About Wave Farm
NPR's war on Low Power FM: the laws of physics vs. politics
Apr 29, 2008 2:52 am
From Matthew Lasar in Ars Technica:
National Public Radio continues to move aggressively against Federal Communications Commission proposals that would, if not allow nonprofits to build more Low Power FM stations (LPFM), at least let existing ones survive the intrusion of new full power neighbors. NPR is quite plain about the matter in its FCC filings: it stands opposed to the Low Power exceptions, even though they might help keep FM offerings diverse. NPR charges that the FCC is putting feel-good policies ahead of the laws of physics.
"The laws of physics have not changed, and a system of full power broadcast stations serves many more listeners with less interference compared to low power broadcasting," NPR told the FCC this month. "While LPFM stations may advance the interests of localism and diversity, the Commission cannot assume that LPFM is inherently
better than full power service."
NPR opposes proposals to strengthen rules allowing LPFMs to obtain channel interference waivers when an "encroaching" full power station arrives on the scene. And the broadcaster decidedly dislikes measures that would require new full power signals to offer technical and even financial help to an LPFM that they've suddenly squatted on (or squatted next to).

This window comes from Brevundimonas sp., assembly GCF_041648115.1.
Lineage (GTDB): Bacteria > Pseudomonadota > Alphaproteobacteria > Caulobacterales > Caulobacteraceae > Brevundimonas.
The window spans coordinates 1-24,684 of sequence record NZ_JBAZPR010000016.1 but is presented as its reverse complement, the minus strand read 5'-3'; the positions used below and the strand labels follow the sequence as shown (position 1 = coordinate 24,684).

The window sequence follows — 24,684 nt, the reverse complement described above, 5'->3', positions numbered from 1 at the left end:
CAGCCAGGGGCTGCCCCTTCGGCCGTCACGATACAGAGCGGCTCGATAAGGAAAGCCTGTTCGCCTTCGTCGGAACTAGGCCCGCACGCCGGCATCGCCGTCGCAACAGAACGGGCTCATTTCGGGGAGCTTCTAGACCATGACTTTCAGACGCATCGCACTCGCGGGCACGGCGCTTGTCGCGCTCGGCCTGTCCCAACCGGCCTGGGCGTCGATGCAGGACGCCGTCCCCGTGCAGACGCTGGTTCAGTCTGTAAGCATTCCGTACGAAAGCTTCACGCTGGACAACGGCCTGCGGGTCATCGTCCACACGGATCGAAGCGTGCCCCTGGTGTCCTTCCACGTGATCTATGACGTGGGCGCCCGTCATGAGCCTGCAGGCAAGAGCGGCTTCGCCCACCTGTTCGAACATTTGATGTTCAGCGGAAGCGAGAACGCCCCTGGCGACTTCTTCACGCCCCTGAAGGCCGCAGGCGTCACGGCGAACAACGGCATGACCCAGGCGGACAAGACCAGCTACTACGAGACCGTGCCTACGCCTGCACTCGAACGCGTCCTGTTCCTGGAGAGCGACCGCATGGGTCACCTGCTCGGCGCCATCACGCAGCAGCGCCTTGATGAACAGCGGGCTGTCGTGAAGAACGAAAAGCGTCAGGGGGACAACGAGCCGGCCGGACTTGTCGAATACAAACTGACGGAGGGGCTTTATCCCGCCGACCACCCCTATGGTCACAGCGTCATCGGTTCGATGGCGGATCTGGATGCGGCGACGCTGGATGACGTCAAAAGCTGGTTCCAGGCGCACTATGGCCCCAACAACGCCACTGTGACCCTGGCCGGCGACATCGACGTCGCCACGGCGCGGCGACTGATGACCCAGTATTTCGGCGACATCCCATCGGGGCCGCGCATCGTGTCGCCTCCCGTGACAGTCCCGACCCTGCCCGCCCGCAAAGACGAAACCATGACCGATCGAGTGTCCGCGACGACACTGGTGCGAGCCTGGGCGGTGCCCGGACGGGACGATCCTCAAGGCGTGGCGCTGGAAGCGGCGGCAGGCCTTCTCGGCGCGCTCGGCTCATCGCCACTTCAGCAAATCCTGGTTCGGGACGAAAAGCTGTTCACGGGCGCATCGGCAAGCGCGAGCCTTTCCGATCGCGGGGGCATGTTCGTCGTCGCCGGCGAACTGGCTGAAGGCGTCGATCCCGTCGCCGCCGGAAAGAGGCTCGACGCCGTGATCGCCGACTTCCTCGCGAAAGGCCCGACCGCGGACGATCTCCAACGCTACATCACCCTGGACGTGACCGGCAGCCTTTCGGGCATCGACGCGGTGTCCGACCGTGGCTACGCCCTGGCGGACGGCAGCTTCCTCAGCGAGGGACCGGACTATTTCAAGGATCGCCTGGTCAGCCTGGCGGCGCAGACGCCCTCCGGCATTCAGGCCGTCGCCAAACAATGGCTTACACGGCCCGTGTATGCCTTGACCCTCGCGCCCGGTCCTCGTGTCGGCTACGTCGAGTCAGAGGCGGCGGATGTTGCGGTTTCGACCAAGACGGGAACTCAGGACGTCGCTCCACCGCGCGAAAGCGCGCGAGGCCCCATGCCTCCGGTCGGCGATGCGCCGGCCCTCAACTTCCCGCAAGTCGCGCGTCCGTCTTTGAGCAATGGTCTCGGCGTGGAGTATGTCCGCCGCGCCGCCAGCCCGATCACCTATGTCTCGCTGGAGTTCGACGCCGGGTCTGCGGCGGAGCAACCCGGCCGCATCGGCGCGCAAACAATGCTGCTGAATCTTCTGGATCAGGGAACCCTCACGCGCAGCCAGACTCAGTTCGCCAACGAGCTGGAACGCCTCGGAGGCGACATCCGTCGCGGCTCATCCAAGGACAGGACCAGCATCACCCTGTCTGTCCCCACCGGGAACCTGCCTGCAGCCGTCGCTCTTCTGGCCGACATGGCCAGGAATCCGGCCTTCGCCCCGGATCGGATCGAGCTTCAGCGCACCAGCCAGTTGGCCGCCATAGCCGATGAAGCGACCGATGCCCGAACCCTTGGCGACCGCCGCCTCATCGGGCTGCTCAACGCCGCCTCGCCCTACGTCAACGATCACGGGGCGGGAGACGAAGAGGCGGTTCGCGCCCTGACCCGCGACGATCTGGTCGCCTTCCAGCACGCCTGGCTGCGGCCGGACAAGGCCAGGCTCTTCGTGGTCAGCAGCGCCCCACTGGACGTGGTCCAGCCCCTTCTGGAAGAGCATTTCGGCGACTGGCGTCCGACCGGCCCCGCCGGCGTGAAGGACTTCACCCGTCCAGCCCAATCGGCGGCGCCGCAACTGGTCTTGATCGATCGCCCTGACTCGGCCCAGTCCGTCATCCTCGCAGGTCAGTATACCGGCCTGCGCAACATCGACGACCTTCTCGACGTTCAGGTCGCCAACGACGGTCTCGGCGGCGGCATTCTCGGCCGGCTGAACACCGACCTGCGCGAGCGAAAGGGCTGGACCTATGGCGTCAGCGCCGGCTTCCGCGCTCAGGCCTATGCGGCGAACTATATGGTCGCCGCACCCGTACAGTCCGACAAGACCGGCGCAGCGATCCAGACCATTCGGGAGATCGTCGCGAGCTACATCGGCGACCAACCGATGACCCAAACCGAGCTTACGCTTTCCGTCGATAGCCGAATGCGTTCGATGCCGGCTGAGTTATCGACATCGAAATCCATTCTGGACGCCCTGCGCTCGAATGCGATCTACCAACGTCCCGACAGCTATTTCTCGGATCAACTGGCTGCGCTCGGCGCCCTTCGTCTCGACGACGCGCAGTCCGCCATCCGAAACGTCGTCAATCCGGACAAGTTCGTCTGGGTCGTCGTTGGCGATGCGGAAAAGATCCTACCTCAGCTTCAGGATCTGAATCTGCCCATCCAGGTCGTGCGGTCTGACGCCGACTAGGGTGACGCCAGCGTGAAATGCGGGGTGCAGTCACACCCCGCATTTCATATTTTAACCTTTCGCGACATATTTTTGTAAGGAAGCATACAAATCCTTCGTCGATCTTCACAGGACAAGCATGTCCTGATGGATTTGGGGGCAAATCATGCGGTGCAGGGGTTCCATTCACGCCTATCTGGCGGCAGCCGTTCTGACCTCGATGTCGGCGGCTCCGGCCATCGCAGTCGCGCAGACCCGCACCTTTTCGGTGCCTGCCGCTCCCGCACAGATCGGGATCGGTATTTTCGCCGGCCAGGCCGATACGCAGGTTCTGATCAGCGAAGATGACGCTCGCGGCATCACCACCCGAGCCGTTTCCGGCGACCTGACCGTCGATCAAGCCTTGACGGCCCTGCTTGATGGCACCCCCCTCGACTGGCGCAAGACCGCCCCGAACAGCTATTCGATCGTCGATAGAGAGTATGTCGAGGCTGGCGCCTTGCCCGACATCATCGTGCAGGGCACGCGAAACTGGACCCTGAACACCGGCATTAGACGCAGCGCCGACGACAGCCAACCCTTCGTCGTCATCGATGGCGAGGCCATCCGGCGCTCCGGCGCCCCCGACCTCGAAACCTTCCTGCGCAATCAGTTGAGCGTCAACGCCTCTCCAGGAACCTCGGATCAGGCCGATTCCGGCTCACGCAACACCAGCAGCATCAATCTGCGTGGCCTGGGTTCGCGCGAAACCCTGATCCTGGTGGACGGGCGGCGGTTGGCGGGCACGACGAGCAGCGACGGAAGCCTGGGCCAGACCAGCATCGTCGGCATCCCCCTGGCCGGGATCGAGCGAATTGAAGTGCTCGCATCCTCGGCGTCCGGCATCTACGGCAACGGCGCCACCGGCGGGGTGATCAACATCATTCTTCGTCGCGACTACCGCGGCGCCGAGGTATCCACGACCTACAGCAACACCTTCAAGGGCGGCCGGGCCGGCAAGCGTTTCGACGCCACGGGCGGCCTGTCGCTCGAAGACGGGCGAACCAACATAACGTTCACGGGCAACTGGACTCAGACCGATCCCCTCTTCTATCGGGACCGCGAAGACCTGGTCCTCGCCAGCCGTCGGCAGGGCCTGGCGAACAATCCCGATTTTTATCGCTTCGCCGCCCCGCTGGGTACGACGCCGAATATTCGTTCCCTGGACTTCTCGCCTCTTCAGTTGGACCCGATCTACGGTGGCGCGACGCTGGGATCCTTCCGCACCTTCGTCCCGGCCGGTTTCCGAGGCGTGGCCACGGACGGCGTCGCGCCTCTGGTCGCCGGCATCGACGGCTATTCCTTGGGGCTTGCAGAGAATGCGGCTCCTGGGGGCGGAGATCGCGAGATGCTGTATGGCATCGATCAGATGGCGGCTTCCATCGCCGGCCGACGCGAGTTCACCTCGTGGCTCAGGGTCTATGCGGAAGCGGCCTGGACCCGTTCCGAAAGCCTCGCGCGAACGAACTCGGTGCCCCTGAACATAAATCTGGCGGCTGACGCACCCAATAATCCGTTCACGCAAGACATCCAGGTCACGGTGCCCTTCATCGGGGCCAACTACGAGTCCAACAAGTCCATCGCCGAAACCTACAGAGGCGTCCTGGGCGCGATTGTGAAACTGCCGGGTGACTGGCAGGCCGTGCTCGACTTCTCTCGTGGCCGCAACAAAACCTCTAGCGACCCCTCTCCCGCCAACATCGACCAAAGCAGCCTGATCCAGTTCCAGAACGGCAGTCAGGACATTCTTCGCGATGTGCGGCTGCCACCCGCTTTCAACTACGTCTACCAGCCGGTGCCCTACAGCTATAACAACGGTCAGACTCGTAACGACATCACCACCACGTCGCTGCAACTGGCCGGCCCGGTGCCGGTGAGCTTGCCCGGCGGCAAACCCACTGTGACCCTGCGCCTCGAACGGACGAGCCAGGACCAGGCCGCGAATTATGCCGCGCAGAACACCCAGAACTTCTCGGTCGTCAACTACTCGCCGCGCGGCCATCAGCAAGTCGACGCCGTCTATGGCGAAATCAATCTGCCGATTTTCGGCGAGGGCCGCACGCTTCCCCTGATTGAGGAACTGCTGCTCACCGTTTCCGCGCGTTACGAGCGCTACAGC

This is a serious issue, because over the last decade the NPR service has expanded from 635 to 800 affiliated stations. Public radio's stance on this puts it at odds with practically every media reform group in the country. But first, let's recap the history of this bitter struggle, which goes back almost a decade.
After years of highly-publicized battles between pirate radio stations and the FCC, agency Chair William Kennard's Commission in 2000 set up some rules to establish two classes of LFPMs: an LP100 class with a maximum of 100 watts of power and an LP10 class with a limit of ten watts. License applicants for this new service had to honor various limits: nonprofit status and a "second adjacent" rule which meant that an LPFM could not set itself up within two channel notches of a full power station.